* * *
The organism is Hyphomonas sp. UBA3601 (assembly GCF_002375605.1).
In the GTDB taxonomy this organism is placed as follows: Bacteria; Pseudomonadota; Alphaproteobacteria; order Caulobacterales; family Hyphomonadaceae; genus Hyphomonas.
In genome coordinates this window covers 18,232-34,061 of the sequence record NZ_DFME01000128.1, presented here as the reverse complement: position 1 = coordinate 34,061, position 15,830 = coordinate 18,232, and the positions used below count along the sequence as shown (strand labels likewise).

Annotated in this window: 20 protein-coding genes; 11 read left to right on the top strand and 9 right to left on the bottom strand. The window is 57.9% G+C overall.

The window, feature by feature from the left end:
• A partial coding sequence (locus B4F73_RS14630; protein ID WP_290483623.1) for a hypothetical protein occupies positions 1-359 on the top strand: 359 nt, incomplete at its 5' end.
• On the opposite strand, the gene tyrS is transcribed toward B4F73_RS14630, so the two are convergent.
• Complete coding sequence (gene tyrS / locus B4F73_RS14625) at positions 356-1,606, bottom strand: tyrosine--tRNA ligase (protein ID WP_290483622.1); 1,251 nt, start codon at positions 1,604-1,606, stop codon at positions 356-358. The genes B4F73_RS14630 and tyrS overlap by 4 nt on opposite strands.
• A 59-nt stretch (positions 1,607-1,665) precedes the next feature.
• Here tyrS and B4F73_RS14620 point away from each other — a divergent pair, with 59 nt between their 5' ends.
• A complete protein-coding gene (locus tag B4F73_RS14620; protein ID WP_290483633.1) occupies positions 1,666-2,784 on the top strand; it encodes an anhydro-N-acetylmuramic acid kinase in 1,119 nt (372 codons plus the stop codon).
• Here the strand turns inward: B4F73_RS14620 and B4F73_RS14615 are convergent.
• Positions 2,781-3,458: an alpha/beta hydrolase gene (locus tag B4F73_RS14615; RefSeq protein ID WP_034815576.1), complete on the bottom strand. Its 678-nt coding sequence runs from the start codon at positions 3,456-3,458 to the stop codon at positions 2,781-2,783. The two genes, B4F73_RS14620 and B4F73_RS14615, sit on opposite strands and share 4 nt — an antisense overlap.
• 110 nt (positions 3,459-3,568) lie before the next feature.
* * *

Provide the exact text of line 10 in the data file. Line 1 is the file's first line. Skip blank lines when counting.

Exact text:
• Here tyrS and B4F73_RS14620 point away from each other — a divergent pair, with 59 nt between their 5' ends.